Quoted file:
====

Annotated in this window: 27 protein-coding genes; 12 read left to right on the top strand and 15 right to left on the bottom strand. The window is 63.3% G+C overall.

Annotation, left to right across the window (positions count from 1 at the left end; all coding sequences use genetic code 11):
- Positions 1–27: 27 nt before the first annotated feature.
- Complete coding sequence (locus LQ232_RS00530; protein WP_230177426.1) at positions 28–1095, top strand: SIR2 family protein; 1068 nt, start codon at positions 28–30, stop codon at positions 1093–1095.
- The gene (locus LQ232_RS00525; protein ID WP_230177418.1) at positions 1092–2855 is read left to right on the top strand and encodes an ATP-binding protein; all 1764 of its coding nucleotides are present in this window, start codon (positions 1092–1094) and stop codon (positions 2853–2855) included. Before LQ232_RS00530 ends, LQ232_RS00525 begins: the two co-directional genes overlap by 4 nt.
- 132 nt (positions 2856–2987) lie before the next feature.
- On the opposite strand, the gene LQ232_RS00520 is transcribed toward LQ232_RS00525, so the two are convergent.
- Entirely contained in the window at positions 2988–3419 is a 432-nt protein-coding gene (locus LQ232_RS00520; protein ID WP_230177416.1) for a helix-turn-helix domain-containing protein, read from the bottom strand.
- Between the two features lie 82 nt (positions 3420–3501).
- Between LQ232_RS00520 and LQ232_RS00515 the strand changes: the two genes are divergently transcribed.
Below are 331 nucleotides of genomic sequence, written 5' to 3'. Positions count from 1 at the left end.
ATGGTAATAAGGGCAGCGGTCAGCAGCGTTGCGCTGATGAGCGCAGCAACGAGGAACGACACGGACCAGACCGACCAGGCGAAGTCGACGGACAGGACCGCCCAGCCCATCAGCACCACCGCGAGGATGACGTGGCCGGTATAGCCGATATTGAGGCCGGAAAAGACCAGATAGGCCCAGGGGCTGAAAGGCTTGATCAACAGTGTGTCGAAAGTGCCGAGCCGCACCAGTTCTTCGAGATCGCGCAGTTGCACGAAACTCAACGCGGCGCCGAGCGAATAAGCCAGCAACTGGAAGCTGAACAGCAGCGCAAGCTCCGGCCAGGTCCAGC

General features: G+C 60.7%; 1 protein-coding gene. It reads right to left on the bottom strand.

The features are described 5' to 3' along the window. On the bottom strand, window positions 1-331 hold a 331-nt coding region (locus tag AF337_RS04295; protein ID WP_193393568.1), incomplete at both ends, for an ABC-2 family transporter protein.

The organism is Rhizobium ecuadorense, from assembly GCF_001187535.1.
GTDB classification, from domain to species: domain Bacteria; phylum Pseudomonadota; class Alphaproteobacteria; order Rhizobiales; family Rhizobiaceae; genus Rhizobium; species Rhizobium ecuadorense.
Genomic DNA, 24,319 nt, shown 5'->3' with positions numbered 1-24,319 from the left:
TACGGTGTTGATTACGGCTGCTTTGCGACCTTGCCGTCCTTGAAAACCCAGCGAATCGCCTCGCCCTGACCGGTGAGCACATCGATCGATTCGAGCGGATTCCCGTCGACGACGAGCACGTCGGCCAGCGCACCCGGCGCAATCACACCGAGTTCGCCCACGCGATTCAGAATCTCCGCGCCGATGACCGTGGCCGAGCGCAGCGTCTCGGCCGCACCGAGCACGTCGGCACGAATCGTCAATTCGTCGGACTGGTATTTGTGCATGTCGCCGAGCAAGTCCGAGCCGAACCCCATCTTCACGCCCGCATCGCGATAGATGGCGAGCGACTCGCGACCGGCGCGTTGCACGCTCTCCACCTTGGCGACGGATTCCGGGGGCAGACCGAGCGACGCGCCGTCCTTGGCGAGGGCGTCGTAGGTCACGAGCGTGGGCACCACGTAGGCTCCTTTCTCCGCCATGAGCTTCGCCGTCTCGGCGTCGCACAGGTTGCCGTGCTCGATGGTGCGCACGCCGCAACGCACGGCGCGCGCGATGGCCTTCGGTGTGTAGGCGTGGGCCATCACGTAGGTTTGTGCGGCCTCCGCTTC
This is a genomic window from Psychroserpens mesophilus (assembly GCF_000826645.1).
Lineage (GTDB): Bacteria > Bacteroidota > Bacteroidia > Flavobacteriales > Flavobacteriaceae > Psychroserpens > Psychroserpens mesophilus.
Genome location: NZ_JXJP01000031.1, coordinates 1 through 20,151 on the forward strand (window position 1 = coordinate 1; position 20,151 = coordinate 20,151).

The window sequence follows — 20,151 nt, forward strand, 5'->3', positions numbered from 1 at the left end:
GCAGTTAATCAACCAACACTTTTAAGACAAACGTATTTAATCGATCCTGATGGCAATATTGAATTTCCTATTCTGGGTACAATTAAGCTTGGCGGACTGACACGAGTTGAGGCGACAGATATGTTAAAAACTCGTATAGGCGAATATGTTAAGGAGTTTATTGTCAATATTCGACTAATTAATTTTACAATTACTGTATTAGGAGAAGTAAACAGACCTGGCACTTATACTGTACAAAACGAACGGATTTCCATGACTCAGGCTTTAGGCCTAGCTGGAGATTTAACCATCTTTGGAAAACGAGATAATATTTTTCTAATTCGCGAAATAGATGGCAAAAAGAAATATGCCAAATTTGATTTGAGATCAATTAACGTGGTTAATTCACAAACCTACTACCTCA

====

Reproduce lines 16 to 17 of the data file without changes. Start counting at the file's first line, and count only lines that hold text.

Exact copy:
GTDB classification, from domain to species: domain Bacteria; phylum Pseudomonadota; class Alphaproteobacteria; order Rhizobiales; family Rhizobiaceae; genus Rhizobium; species Rhizobium ecuadorense.
Genomic DNA, 24,319 nt, shown 5'->3' with positions numbered 1-24,319 from the left: